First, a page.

We have developed a constant feedback loop that allows us to head off most challenges and address them before they become fatal. Organizational leaders know they can get help for managing issues, whether they are dealing with personnel, finances or structure, from the Ink People's Executive Director or peers in other collaborative organizations. Should challenges get beyond this stage, we request the involved parties to meet and openly discuss their views in an open and safe environment. This almost always results in resolution. We have never had a group self-destruct, if they have engaged in this process. Rarely, a group's leaders will not take advantage of the resources available to them, and may lose control of their organization and fail. About three have gone this far.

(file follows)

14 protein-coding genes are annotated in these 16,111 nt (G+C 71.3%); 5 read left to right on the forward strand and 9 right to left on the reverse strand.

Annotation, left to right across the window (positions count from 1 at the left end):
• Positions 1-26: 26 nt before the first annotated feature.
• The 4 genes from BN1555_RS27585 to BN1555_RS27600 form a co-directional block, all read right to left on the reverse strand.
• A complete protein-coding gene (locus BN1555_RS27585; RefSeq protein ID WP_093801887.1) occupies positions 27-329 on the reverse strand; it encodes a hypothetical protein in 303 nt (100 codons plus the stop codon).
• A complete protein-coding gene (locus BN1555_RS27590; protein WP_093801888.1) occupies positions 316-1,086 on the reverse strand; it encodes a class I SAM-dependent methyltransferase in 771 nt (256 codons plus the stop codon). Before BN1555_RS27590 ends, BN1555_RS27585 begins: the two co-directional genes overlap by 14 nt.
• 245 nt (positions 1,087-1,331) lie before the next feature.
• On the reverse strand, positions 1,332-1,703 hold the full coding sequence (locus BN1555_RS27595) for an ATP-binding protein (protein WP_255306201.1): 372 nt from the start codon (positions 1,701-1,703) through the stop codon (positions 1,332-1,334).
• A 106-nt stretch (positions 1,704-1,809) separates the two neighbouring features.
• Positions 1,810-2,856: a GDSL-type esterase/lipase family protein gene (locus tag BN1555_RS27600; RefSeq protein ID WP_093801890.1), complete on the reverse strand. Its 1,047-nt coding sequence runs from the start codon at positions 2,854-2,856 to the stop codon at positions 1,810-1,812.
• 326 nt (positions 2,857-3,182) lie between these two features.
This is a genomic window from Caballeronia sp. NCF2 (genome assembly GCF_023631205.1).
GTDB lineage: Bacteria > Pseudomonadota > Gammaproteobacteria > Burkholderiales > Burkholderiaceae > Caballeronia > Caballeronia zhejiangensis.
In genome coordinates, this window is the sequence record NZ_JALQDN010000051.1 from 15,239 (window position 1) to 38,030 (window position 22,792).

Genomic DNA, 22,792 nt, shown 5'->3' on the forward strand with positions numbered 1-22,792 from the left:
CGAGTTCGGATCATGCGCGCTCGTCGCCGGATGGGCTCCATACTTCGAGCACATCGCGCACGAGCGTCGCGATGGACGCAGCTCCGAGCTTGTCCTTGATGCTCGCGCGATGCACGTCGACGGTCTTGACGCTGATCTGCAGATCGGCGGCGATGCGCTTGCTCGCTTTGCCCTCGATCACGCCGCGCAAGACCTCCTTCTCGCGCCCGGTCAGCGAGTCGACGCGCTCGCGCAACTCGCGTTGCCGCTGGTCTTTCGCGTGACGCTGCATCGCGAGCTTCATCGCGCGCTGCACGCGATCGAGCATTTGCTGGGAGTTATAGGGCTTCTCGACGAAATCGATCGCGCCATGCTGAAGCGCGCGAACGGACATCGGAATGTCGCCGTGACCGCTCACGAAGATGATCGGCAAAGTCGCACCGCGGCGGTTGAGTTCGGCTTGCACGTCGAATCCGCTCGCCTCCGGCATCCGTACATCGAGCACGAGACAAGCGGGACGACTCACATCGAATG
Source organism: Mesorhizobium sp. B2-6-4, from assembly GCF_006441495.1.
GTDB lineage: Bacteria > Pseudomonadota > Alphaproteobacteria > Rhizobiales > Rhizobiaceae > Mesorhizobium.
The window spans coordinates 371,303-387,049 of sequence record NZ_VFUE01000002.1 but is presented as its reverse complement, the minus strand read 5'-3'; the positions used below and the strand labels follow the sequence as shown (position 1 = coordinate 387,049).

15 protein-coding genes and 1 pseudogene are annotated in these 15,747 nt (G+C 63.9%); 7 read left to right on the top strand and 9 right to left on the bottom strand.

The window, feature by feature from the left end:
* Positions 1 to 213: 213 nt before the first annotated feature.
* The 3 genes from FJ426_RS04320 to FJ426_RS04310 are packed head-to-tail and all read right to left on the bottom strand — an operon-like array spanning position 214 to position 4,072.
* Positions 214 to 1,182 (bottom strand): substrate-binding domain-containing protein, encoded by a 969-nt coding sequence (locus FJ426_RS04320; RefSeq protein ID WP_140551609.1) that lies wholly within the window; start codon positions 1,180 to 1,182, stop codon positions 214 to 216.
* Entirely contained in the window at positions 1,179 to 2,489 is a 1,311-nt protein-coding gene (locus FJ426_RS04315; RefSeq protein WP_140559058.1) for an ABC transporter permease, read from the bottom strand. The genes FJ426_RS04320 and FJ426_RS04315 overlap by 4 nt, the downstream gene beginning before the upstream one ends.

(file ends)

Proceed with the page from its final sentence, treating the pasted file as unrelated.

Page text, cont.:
In the last 30 years, Humboldt County has gone from a cultural backwater to a vibrant, culturally infused community, due in large part to our efforts. We still have a lot of social and economic problems, but the development of arts and cultural projects to address some of those issues has proven to be effective in resolving some of them. Perhaps the most effective part of our method is providing the cushioned try-out period for the nascent groups and the extensive support for already incorporated partners. By taking them into our organizational structure as a project, giving them open access to arts professionals, technological and administrative support, they are able to develop their programs in relative safety. The pressures of overhead, no track record, and competition are significantly lessened. This program builds capacity in both the arts groups and in the community.